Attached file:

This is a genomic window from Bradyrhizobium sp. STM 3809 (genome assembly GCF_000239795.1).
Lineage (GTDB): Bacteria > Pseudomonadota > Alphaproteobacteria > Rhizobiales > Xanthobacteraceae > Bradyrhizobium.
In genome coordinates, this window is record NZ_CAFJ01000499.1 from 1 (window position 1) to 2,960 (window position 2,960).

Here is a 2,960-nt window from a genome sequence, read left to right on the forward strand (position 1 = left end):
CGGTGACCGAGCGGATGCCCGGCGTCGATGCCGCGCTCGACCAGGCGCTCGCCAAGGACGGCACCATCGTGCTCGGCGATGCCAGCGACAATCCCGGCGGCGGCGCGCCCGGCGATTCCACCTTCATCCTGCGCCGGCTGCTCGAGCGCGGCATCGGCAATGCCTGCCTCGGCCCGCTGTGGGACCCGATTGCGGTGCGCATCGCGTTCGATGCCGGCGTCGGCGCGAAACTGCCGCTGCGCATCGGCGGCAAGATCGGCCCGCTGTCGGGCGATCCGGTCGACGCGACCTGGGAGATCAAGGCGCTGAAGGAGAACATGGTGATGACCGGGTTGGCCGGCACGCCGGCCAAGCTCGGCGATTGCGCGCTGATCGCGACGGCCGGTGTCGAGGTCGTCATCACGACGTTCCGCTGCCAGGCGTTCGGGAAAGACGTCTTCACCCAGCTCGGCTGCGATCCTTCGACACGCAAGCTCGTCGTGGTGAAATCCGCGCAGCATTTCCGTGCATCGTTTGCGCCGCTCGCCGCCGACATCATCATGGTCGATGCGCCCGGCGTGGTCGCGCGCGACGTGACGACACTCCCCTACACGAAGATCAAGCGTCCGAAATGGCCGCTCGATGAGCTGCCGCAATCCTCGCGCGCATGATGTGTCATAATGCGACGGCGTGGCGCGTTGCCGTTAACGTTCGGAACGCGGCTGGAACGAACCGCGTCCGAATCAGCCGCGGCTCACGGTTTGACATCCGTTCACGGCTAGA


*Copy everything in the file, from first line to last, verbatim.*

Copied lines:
This is a genomic window from Bradyrhizobium sp. STM 3809 (genome assembly GCF_000239795.1).
Lineage (GTDB): Bacteria > Pseudomonadota > Alphaproteobacteria > Rhizobiales > Xanthobacteraceae > Bradyrhizobium.
In genome coordinates, this window is record NZ_CAFJ01000499.1 from 1 (window position 1) to 2,960 (window position 2,960).

Here is a 2,960-nt window from a genome sequence, read left to right on the forward strand (position 1 = left end):
CGGTGACCGAGCGGATGCCCGGCGTCGATGCCGCGCTCGACCAGGCGCTCGCCAAGGACGGCACCATCGTGCTCGGCGATGCCAGCGACAATCCCGGCGGCGGCGCGCCCGGCGATTCCACCTTCATCCTGCGCCGGCTGCTCGAGCGCGGCATCGGCAATGCCTGCCTCGGCCCGCTGTGGGACCCGATTGCGGTGCGCATCGCGTTCGATGCCGGCGTCGGCGCGAAACTGCCGCTGCGCATCGGCGGCAAGATCGGCCCGCTGTCGGGCGATCCGGTCGACGCGACCTGGGAGATCAAGGCGCTGAAGGAGAACATGGTGATGACCGGGTTGGCCGGCACGCCGGCCAAGCTCGGCGATTGCGCGCTGATCGCGACGGCCGGTGTCGAGGTCGTCATCACGACGTTCCGCTGCCAGGCGTTCGGGAAAGACGTCTTCACCCAGCTCGGCTGCGATCCTTCGACACGCAAGCTCGTCGTGGTGAAATCCGCGCAGCATTTCCGTGCATCGTTTGCGCCGCTCGCCGCCGACATCATCATGGTCGATGCGCCCGGCGTGGTCGCGCGCGACGTGACGACACTCCCCTACACGAAGATCAAGCGTCCGAAATGGCCGCTCGATGAGCTGCCGCAATCCTCGCGCGCATGATGTGTCATAATGCGACGGCGTGGCGCGTTGCCGTTAACGTTCGGAACGCGGCTGGAACGAACCGCGTCCGAATCAGCCGCGGCTCACGGTTTGACATCCGTTCACGGCTAGA